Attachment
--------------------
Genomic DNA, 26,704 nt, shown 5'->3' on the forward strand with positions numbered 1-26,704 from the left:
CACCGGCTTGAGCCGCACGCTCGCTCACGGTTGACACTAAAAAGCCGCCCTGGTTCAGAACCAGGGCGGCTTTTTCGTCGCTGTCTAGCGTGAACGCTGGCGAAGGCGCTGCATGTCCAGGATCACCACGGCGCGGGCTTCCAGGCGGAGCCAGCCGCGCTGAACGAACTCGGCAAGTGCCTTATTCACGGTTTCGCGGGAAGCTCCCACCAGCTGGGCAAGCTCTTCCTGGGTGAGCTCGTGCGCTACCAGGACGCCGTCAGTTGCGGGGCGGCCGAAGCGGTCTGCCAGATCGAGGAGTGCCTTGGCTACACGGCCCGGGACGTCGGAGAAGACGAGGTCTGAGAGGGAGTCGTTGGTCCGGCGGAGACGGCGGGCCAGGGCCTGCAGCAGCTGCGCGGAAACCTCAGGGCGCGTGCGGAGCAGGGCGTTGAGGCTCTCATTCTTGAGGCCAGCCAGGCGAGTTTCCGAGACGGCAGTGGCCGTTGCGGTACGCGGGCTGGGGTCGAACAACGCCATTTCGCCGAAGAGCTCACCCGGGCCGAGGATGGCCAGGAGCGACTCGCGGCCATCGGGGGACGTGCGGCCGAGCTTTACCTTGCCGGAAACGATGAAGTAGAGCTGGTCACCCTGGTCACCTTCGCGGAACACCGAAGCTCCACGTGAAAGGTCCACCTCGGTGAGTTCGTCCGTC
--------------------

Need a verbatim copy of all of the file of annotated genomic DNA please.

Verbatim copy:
Genomic DNA, 26,704 nt, shown 5'->3' on the forward strand with positions numbered 1-26,704 from the left:
CACCGGCTTGAGCCGCACGCTCGCTCACGGTTGACACTAAAAAGCCGCCCTGGTTCAGAACCAGGGCGGCTTTTTCGTCGCTGTCTAGCGTGAACGCTGGCGAAGGCGCTGCATGTCCAGGATCACCACGGCGCGGGCTTCCAGGCGGAGCCAGCCGCGCTGAACGAACTCGGCAAGTGCCTTATTCACGGTTTCGCGGGAAGCTCCCACCAGCTGGGCAAGCTCTTCCTGGGTGAGCTCGTGCGCTACCAGGACGCCGTCAGTTGCGGGGCGGCCGAAGCGGTCTGCCAGATCGAGGAGTGCCTTGGCTACACGGCCCGGGACGTCGGAGAAGACGAGGTCTGAGAGGGAGTCGTTGGTCCGGCGGAGACGGCGGGCCAGGGCCTGCAGCAGCTGCGCGGAAACCTCAGGGCGCGTGCGGAGCAGGGCGTTGAGGCTCTCATTCTTGAGGCCAGCCAGGCGAGTTTCCGAGACGGCAGTGGCCGTTGCGGTACGCGGGCTGGGGTCGAACAACGCCATTTCGCCGAAGAGCTCACCCGGGCCGAGGATGGCCAGGAGCGACTCGCGGCCATCGGGGGACGTGCGGCCGAGCTTTACCTTGCCGGAAACGATGAAGTAGAGCTGGTCACCCTGGTCACCTTCGCGGAACACCGAAGCTCCACGTGAAAGGTCCACCTCGGTGAGTTCGTCCGTC